I didn't set out to be a ghoul. If you had asked me, I'm not sure I could have told you what a ghoul is. And I've never been ghoulish. Not into horror films or Goth kind of stuff.
Until this morning, I was a normal high school girl, concerned about her grades, her complexion, and a date to the prom—not necessarily in that order.
Now here I am in a cemetery—a graveyard, eek!—about to enjoy a leg of Anderson. That is, if the newly buried person matches the gravestone. I've seen enough NCIS to know that mix-ups happen. If this is not Anderson's grave, then I'm about to enjoy a leg of I don't know who.
I expect the embalming fluid is going to spoil the taste, but beggars can't be choosers.
Digging this guy up—let's assume it's Frederick Anderson as advertised—digging him up and breaking into his coffin was not a lot of fun. Given my druthers, (what are druthers, anyway?) given my druthers, I'd rather be at the prom, dancing with some kid with sweaty palms and acne like mine.
I didn't set out to be a ghoul. Technically, I'm a ghoulette. Or a ghouline. Or a ghoulenista. Whatever.
If I had to suddenly be undead, why couldn't I have been a vampire. One with skin that sparkles in the sun and the ability to run like the wind. One who gets to bite cute boys in the neck.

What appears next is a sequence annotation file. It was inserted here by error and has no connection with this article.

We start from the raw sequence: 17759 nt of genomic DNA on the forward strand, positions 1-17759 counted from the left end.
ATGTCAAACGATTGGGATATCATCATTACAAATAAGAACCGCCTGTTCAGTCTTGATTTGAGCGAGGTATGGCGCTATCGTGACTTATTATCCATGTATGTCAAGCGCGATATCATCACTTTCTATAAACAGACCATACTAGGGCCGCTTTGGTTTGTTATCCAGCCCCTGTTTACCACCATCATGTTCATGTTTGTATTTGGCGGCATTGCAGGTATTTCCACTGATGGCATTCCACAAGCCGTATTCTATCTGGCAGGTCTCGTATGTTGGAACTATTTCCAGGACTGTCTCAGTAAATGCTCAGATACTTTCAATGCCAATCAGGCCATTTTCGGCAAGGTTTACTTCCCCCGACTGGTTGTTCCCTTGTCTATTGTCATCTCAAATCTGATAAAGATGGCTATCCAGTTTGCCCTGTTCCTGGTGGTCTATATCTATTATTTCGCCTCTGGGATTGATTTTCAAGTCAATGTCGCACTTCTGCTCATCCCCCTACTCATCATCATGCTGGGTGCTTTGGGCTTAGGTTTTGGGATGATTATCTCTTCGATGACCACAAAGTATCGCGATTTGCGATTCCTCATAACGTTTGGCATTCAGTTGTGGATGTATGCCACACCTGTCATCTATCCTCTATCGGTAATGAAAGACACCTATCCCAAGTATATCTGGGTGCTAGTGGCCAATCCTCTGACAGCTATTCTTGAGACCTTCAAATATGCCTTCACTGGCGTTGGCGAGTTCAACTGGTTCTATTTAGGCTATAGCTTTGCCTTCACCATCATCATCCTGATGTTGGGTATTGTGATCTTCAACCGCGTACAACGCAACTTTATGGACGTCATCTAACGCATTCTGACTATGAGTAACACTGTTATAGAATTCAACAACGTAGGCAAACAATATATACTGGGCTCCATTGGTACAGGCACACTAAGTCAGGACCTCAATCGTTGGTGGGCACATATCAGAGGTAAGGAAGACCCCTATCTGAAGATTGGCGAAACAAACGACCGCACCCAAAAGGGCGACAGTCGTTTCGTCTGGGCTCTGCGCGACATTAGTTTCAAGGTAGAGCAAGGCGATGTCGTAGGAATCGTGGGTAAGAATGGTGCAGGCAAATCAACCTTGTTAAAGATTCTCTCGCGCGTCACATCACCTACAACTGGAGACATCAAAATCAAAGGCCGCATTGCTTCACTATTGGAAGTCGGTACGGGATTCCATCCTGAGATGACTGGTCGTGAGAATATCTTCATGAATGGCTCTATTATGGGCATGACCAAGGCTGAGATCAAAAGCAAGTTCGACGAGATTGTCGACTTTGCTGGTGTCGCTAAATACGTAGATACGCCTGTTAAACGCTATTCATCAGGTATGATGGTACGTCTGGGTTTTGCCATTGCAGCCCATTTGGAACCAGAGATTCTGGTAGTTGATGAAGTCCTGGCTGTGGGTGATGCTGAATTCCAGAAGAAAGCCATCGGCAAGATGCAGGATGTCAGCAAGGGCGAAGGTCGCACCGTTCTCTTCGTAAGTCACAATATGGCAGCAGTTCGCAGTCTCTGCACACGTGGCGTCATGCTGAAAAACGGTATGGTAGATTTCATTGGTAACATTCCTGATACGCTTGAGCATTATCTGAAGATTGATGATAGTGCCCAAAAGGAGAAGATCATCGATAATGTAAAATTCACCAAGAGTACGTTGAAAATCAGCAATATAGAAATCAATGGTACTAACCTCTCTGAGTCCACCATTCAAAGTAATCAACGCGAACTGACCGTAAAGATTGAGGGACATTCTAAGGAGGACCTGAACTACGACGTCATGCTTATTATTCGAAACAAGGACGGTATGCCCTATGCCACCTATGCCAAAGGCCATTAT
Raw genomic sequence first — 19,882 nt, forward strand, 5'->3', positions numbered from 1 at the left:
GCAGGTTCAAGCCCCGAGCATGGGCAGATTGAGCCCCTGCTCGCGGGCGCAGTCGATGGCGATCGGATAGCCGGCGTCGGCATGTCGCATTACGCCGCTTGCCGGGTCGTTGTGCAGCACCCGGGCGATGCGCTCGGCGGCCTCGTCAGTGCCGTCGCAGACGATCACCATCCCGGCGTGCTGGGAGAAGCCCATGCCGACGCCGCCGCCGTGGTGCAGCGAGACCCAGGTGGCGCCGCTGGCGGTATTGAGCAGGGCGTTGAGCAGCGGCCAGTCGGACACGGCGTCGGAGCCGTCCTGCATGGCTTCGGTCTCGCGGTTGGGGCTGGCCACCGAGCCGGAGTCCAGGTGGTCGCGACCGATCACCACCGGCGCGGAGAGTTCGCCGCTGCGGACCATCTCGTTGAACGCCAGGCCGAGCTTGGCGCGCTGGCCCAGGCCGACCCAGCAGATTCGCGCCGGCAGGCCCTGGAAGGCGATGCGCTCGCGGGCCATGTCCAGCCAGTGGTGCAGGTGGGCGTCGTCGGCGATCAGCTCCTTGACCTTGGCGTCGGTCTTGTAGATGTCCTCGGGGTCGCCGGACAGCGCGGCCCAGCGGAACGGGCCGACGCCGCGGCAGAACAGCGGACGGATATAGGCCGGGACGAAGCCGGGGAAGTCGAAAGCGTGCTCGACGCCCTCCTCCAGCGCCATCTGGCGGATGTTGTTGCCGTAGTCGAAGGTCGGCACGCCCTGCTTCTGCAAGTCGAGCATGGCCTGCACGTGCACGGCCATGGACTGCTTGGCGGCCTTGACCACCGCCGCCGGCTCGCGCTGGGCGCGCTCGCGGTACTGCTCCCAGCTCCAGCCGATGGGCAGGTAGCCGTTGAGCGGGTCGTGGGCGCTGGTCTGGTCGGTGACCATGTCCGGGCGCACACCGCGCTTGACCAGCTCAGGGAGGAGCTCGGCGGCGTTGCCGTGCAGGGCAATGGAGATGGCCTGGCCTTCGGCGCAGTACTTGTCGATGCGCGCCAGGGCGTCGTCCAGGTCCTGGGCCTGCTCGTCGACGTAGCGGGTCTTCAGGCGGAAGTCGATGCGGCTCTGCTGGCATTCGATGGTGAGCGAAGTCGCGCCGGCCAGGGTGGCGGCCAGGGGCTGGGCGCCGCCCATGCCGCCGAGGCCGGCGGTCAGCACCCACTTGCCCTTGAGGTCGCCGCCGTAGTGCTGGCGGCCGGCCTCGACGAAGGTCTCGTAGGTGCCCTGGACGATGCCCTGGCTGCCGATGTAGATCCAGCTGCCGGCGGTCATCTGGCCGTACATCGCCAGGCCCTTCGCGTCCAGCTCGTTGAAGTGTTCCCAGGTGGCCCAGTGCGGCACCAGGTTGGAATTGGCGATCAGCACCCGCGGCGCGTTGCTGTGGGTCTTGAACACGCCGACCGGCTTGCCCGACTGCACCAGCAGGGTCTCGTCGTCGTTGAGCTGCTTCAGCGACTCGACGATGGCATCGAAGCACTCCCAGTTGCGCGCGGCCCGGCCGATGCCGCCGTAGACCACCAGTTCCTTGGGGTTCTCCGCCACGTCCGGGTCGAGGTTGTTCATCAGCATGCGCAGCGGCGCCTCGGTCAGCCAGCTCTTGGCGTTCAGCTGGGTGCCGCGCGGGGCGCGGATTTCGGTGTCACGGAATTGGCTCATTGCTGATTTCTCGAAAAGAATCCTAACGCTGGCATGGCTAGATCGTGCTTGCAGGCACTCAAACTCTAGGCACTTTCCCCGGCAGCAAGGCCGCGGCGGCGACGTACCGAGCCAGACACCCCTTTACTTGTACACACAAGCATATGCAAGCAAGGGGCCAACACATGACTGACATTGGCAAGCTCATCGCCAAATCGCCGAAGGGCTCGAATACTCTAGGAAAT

Nope. Ghoul. A girl ghoul. Just my luck. A girl ghoul in a prom dress that now has no resale value.
I had the dress on—I'd only just bought it—and decided to wear it home. You know, for a laugh. I'd stepped out of the store and was looking around to see if anyone I knew—or even someone I didn't know—was checking me out, when I walked smack into this lady.
Instead of saying sorry or pardon me or oops, or even nothing at all, I said, "Why don't you watch where you're going, you horrid ghoul."
I'm never like that. Can you believe I called a complete stranger a horrid ghoul?
The lady, who was quite lovely, with the sort of skin I'd die for, had piercing green eyes. She smiled at me. I was about to apologize when she grabbed my hand, raised it to her lips, and bit me.
"Hey!" I said.
"We'll see who's a horrid ghoul," she said, got into a waiting car, and was driven away.
Why couldn't I have said watch where you're going, you goddess. Or watch where you're going, you fairy princess. Or watch where you're going, you vampire with sparkly skin.
No. I called her a horrid ghoul.
Now here I am in the middle of the night in a graveyard, wearing a prom dress, and about to feast on Frederick Anderson's leg.
It's a hairy leg. And it smells of formaldehyde.
But, hey. It's not half bad.